Although COMPAS is still used in several American states, several other circulating risk assessment tools may prove to be less biased. One of these tools is the Public Safety Assessment tool (PSA). PSA bases its scores on nine risk factors: age at current arrest, current violent offense, pending charge at the time of the offense, a prior misdemeanor conviction, prior felony conviction, prior violent crime conviction, prior failure to appear at a pretrial hearing in the past two years, prior failure to appear at a hearing more than two years ago, and prior sentence to incarceration. Each factor is weighed and adds up the total amount of points gathered by a felon to provide a risk score. Another key difference between the two tools is the level of transparency. The PSA algorithm is available to the public giving institutions the ability to analyze the algorithm and identify its strength and possible weaknesses. There are repeated evaluations done by independent researchers to increase its accuracy. Creating systems that allow for human intervention in the decision-making process, periodically evaluating AI systems for bias, and being transparent as possible to garner the confidence of the public all aid in less biased solutions.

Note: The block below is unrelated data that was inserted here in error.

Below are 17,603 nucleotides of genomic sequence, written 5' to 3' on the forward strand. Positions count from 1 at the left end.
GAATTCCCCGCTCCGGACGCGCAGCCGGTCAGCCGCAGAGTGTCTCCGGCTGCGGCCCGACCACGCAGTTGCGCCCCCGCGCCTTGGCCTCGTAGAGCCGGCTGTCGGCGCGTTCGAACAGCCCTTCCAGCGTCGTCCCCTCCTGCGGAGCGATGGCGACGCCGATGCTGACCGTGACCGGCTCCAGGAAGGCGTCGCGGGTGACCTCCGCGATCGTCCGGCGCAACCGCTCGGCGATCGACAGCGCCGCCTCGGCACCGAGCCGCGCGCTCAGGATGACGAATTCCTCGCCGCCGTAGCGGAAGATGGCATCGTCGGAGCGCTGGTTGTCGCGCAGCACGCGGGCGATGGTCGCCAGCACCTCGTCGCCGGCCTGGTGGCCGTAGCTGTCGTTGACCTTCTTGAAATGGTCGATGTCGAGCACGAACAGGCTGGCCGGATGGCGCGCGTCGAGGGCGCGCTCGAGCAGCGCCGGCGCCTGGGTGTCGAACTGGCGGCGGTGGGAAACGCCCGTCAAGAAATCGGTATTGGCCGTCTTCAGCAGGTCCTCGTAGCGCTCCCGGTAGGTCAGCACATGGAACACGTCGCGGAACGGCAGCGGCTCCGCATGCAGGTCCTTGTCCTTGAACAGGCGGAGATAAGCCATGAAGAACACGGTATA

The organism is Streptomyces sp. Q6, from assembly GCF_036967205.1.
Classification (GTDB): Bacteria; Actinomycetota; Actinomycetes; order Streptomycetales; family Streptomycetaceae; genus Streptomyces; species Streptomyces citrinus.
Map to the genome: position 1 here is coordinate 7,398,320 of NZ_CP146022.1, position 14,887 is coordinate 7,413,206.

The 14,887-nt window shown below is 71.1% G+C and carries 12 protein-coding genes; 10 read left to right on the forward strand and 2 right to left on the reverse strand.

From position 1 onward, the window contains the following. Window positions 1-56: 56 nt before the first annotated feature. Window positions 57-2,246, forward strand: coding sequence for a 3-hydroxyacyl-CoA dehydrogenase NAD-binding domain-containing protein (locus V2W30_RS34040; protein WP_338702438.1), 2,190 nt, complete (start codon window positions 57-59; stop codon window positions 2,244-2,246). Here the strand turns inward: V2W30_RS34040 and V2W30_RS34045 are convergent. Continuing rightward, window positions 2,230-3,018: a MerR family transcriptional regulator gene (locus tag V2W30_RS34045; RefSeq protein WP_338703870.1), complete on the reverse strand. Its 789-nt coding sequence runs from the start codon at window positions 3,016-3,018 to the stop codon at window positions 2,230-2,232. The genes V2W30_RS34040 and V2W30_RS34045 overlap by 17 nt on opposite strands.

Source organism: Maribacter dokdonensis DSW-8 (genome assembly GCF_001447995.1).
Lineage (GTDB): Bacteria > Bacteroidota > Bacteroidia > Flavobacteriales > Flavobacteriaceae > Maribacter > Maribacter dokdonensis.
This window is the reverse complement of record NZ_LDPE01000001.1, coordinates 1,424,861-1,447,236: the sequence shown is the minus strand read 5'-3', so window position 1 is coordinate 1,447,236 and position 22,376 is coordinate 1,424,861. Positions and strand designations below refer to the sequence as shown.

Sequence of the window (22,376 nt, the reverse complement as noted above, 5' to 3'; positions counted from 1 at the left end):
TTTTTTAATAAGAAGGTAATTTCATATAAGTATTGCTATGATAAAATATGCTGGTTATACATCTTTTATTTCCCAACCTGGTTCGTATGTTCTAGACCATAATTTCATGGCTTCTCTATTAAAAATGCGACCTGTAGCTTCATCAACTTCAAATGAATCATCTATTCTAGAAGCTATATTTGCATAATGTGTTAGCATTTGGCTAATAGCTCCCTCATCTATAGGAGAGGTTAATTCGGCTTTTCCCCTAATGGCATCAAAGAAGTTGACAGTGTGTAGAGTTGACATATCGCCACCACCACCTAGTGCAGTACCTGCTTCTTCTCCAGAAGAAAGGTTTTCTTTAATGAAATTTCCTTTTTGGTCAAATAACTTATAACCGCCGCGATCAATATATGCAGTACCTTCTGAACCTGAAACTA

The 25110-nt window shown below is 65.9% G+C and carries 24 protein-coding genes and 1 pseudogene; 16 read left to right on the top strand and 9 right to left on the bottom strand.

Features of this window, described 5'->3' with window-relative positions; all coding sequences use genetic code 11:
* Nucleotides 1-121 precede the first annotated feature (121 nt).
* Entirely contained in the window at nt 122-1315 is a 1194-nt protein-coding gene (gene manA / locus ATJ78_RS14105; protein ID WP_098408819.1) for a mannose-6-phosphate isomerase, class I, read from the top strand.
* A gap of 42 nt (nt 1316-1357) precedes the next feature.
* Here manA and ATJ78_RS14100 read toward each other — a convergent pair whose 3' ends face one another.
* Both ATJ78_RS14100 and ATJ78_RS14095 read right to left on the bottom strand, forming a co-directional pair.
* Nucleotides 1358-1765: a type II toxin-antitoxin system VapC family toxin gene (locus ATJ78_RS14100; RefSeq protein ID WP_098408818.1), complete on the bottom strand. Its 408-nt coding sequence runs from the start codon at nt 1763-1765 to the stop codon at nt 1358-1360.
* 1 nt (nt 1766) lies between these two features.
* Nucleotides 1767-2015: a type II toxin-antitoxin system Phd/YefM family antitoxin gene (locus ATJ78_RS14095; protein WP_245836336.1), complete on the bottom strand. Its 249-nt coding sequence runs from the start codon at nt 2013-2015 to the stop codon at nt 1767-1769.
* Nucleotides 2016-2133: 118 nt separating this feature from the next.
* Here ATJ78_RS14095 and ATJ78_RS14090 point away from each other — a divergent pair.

The inherent bias of risk assessment tools in general seems to be acknowledged and approaching its outputs with a level of skepticism will undoubtedly result in a decrease in incorrect assigned labels and scores.